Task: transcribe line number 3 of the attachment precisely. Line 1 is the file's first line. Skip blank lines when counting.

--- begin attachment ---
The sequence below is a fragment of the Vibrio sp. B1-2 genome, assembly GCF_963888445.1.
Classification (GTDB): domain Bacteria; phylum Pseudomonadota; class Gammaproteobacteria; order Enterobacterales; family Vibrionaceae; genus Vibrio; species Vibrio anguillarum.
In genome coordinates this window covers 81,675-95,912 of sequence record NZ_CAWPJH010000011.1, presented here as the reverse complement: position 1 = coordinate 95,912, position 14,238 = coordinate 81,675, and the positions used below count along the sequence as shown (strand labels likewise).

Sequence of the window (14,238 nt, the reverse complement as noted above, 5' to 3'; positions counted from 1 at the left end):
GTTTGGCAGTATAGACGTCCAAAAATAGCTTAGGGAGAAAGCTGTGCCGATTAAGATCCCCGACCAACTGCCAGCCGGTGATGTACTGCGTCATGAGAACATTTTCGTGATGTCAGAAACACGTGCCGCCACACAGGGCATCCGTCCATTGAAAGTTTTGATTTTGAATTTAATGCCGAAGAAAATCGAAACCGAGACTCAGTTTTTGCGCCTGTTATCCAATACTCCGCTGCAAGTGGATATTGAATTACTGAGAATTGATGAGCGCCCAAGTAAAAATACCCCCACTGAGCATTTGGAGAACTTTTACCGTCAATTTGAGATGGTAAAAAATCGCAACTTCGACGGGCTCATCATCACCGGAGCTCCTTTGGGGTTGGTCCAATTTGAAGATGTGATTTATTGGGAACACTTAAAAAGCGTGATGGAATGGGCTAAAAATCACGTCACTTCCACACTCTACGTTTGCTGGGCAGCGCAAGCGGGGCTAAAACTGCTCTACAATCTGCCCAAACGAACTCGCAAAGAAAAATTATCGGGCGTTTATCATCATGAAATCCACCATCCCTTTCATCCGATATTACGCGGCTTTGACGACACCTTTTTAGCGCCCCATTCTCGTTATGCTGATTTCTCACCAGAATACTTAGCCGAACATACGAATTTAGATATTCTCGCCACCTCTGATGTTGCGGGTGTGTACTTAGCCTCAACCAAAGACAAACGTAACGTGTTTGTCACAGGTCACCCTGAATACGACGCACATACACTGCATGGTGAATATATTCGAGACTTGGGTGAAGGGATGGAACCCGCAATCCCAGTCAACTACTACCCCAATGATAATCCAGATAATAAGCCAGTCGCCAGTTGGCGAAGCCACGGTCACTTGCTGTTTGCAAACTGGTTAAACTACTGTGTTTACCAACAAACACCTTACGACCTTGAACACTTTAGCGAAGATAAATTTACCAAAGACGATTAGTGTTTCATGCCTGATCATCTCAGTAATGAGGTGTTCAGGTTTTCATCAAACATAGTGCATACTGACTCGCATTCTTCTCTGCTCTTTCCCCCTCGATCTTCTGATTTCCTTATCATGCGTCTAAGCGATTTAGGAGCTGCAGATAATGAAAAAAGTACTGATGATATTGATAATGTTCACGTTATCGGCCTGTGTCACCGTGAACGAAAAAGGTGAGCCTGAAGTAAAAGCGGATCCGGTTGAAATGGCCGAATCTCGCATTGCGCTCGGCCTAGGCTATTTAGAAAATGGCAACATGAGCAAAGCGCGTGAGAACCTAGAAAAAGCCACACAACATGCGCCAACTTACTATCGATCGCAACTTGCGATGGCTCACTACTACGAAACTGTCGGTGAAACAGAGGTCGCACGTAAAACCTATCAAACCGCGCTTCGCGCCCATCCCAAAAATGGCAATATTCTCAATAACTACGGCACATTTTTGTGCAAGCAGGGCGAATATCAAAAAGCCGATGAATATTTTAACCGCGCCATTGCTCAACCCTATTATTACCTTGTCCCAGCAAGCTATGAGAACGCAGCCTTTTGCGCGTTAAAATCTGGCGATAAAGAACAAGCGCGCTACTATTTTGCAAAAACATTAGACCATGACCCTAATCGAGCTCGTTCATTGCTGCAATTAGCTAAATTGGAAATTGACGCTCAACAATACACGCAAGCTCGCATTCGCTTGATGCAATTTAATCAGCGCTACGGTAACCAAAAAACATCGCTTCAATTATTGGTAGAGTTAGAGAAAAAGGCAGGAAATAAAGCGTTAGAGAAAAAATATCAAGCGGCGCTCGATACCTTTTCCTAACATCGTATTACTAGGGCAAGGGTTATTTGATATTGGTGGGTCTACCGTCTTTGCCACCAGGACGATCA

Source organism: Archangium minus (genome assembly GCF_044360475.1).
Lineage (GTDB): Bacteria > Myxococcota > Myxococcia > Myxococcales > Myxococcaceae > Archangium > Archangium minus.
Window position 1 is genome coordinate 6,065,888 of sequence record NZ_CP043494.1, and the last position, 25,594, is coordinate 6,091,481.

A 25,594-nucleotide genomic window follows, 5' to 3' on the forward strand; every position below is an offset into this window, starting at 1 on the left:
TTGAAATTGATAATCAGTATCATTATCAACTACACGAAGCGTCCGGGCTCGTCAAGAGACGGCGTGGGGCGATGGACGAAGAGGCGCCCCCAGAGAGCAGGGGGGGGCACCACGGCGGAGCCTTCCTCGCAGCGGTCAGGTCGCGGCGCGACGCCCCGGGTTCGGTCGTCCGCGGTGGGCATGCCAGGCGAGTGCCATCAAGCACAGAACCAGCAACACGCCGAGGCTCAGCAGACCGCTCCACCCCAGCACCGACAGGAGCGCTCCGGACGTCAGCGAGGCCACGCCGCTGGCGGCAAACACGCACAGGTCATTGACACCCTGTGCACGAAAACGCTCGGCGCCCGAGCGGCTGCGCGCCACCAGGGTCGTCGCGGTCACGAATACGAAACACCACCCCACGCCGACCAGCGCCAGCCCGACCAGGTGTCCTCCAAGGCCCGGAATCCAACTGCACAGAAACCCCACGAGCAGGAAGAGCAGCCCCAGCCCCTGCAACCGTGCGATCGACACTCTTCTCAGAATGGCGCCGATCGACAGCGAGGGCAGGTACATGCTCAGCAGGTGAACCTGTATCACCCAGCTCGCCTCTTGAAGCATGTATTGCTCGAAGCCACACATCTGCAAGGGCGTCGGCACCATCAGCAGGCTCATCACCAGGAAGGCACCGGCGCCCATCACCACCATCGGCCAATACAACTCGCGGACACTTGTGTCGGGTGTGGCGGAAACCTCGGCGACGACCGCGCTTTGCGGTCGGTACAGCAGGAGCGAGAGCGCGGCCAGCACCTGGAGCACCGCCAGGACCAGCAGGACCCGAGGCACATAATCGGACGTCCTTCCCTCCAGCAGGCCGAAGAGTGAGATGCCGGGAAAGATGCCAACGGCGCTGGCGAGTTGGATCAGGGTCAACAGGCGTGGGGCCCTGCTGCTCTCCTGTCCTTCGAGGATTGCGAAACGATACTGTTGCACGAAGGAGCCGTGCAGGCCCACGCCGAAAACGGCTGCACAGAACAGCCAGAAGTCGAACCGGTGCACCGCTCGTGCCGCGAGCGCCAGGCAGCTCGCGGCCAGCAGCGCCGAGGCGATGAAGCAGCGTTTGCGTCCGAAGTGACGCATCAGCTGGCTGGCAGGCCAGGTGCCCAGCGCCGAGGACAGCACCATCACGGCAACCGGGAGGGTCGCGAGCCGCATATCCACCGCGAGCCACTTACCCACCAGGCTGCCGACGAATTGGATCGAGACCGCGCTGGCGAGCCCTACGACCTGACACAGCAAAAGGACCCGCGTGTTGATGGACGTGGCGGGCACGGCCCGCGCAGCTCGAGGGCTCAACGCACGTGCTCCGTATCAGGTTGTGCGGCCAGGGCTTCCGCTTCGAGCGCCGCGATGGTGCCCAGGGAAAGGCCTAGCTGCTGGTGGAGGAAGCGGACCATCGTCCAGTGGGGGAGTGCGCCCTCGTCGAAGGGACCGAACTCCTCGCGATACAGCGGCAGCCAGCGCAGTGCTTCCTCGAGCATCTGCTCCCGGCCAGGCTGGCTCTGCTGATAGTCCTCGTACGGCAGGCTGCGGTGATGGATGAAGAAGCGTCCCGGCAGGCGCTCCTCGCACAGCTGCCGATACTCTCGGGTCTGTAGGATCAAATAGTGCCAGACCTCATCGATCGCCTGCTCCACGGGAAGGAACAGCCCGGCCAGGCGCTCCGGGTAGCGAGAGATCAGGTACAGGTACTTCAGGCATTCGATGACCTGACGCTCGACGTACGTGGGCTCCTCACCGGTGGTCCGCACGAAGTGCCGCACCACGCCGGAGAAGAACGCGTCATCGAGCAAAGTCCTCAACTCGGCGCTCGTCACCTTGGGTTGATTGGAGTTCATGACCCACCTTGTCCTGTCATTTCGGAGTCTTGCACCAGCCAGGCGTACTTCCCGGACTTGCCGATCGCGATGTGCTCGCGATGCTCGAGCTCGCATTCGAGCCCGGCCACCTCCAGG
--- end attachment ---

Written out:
In genome coordinates this window covers 81,675-95,912 of sequence record NZ_CAWPJH010000011.1, presented here as the reverse complement: position 1 = coordinate 95,912, position 14,238 = coordinate 81,675, and the positions used below count along the sequence as shown (strand labels likewise).